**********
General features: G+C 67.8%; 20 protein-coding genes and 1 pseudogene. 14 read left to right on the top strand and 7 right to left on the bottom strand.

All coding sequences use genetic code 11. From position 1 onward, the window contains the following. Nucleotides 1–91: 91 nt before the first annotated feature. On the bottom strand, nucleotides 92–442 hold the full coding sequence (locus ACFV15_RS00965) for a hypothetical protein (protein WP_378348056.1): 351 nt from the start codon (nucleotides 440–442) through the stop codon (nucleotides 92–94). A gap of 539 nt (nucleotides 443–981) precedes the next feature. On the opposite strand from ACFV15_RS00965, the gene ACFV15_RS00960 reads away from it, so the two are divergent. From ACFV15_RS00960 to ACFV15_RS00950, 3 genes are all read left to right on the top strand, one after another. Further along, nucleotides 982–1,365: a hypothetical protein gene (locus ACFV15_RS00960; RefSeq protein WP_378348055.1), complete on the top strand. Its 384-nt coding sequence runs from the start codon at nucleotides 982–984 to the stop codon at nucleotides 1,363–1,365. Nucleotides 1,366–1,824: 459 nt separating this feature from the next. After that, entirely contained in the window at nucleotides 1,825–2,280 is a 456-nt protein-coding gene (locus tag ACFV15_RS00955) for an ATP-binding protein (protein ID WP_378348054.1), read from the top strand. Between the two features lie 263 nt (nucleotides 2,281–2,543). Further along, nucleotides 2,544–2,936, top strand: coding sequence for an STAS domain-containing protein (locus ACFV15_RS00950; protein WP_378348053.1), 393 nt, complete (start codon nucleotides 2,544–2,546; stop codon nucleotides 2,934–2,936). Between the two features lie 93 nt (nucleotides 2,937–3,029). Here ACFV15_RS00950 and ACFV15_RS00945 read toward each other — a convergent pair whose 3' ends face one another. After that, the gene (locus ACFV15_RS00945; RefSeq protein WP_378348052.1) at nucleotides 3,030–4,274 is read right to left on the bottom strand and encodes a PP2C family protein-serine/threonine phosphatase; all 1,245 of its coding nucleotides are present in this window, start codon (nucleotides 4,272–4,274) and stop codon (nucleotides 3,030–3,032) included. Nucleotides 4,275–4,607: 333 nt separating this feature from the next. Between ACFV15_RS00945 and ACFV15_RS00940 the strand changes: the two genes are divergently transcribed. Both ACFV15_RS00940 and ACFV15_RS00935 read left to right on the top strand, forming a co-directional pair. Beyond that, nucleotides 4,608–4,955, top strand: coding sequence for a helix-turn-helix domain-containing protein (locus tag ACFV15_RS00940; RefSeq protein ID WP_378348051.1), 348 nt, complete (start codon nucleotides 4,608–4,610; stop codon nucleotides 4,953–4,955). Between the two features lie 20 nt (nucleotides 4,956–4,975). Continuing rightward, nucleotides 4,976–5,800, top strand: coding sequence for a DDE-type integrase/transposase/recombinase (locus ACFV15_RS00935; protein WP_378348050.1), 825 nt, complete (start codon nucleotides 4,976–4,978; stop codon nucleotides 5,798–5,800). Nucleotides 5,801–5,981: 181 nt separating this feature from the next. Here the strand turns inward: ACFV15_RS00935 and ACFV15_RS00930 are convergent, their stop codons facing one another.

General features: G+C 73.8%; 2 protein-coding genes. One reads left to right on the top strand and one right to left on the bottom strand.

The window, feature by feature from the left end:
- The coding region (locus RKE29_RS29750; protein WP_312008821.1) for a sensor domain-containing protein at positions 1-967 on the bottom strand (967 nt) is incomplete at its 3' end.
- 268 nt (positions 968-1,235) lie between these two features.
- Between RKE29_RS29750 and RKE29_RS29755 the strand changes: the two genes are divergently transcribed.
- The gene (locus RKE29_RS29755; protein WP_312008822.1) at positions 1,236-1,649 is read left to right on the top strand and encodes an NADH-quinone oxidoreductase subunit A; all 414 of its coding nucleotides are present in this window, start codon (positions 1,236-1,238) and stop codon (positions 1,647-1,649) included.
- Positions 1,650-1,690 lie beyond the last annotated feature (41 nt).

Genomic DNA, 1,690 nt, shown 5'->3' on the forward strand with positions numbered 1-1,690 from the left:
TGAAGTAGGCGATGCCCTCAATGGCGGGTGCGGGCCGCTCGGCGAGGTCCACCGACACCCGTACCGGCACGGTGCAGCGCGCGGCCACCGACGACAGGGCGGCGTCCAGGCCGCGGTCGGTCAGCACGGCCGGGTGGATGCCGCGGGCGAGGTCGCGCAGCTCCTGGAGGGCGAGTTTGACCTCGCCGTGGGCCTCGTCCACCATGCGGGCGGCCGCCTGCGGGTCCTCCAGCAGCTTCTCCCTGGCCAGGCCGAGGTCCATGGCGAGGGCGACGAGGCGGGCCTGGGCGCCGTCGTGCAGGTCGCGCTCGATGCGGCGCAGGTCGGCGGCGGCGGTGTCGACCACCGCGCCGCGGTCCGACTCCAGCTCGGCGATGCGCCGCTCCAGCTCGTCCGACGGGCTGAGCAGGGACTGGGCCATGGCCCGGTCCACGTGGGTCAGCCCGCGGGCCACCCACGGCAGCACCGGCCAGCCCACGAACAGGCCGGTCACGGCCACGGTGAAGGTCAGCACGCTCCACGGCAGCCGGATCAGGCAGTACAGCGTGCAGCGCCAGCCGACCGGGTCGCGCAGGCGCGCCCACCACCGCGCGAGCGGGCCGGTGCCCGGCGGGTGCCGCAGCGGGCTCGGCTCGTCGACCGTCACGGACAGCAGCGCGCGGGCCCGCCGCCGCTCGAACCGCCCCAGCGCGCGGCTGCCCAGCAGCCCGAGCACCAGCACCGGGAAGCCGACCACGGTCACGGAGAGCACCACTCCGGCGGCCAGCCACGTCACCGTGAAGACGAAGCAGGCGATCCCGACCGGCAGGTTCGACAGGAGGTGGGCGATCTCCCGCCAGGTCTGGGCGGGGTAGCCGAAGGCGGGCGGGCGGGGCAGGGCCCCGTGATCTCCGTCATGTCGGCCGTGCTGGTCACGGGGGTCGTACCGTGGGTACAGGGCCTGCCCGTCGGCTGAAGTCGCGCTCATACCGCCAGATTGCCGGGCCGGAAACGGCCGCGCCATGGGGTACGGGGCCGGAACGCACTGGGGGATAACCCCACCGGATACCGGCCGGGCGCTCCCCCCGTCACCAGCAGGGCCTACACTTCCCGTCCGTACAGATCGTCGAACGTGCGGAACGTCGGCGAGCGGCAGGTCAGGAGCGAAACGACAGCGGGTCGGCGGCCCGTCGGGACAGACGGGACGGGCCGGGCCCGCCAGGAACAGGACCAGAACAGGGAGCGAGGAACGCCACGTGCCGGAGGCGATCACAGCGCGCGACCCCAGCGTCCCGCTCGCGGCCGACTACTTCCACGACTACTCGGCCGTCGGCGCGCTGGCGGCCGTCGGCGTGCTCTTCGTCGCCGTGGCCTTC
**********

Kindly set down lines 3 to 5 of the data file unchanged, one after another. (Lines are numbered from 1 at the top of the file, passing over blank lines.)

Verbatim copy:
General features: G+C 73.8%; 2 protein-coding genes. One reads left to right on the top strand and one right to left on the bottom strand.

The window, feature by feature from the left end:
- The coding region (locus RKE29_RS29750; protein WP_312008821.1) for a sensor domain-containing protein at positions 1-967 on the bottom strand (967 nt) is incomplete at its 3' end.